rapture

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rapture

A state of great joy, delight, or ecstasy.
References in periodicals archive ?
Raptures Boro hit the woodwork four times in the first half but it was Wolves who re-established their advantage immediately after the interval courtesy of the superb Bjorn Sigurdarson.
Summary: Canada based Indian comedian Sugar Sammy left audiences laughing for quite some time after his show in an evening filled with harmless sarcasm and raptures of laughter throughout.
But it was Cabrera who put his Raptures to best use last weekend on a punishing Oakmont course rated as the toughest US Open track ever.
Isadora Duncan rode the wave of revolt against Puritanism; she rode it, and with her fame and Dionysian raptures, drove it on.
Sullivan's is no casual study: eight years of research went into this narrative, which provides a running history of over 100 years of raptures, holy apparitions and experiences.
The ballet featured three pas de deux separated by allegro ensembles and culminated with all six dancers caught in a series of poses, like brief raptures, before they eased into the final, harmonious grouping.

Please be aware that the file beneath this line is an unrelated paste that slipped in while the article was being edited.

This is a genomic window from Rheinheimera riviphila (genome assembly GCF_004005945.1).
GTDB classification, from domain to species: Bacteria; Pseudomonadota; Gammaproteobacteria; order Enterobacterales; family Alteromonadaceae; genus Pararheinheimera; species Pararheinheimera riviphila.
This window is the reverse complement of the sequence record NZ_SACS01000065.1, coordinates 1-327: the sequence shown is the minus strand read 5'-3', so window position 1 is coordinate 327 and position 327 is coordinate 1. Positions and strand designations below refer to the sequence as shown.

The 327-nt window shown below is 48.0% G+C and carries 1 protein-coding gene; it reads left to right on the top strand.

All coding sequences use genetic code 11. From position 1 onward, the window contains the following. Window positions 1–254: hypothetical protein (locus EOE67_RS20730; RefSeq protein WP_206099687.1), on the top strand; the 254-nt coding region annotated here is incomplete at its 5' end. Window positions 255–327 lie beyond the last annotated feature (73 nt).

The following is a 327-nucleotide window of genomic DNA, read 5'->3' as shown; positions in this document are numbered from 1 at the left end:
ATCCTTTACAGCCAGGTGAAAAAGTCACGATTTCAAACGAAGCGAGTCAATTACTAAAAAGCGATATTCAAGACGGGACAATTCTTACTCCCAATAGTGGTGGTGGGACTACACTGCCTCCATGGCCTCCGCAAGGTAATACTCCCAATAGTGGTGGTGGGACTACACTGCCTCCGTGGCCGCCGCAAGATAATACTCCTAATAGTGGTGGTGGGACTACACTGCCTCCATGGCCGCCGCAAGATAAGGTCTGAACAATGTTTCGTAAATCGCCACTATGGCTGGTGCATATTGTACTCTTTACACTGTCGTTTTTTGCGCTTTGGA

Donald McKayle's Mysteries and Raptures, a premiere, was thwarted by limiting music.
Mysteries and Raptures, McKayle's contemporary treatment of an ancient Hindu theme, was too slow and static to serve as a curtain-raiser for Flindt's ninety-minute theater piece.
If Rashid helps us to contextualize violence and fear in the present day, being evoked in Nameera's shots of slaughtering chicken, then there is sufficient room for rapture.
American Evangelical radio pastor Harold Camping had predicted the Rapture - the time when God's chosen people ascend to heaven and the rest of us burn in hell.
The word "rapture" crops up in poems and reviews of poetry more and more often, and recently, it seems, the sense of the word has changed to connote something separate from its original meaning: to be carried away, if not transformed, is the goal of speakers in work by several contemporary poets: for some of these, rapture signifies an escape from the ordinary and implies an ecstacy derived from a turning from this world; for others it suggests a kind of Dickinsonian marvellousness within the ordinary.